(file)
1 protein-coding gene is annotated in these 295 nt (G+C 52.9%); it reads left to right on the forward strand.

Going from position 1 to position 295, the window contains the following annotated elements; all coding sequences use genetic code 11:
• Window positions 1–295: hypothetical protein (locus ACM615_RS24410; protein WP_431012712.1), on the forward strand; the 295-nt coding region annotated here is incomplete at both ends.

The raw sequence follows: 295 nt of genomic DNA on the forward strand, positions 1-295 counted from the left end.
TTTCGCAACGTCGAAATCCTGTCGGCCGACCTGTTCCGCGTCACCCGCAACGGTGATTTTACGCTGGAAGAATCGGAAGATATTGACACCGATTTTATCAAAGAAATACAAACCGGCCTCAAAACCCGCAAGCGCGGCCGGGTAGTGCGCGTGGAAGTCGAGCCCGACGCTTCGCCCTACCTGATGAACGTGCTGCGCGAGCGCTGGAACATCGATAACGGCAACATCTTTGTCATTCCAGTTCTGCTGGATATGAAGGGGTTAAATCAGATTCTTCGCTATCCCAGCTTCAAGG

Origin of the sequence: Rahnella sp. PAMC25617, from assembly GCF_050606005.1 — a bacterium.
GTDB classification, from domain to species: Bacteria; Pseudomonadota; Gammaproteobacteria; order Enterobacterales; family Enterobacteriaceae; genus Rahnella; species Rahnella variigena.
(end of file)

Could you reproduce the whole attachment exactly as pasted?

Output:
1 protein-coding gene is annotated in these 295 nt (G+C 52.9%); it reads left to right on the forward strand.

Going from position 1 to position 295, the window contains the following annotated elements; all coding sequences use genetic code 11:
• Window positions 1–295: hypothetical protein (locus ACM615_RS24410; protein WP_431012712.1), on the forward strand; the 295-nt coding region annotated here is incomplete at both ends.

The raw sequence follows: 295 nt of genomic DNA on the forward strand, positions 1-295 counted from the left end.
TTTCGCAACGTCGAAATCCTGTCGGCCGACCTGTTCCGCGTCACCCGCAACGGTGATTTTACGCTGGAAGAATCGGAAGATATTGACACCGATTTTATCAAAGAAATACAAACCGGCCTCAAAACCCGCAAGCGCGGCCGGGTAGTGCGCGTGGAAGTCGAGCCCGACGCTTCGCCCTACCTGATGAACGTGCTGCGCGAGCGCTGGAACATCGATAACGGCAACATCTTTGTCATTCCAGTTCTGCTGGATATGAAGGGGTTAAATCAGATTCTTCGCTATCCCAGCTTCAAGG

Origin of the sequence: Rahnella sp. PAMC25617, from assembly GCF_050606005.1 — a bacterium.
GTDB classification, from domain to species: Bacteria; Pseudomonadota; Gammaproteobacteria; order Enterobacterales; family Enterobacteriaceae; genus Rahnella; species Rahnella variigena.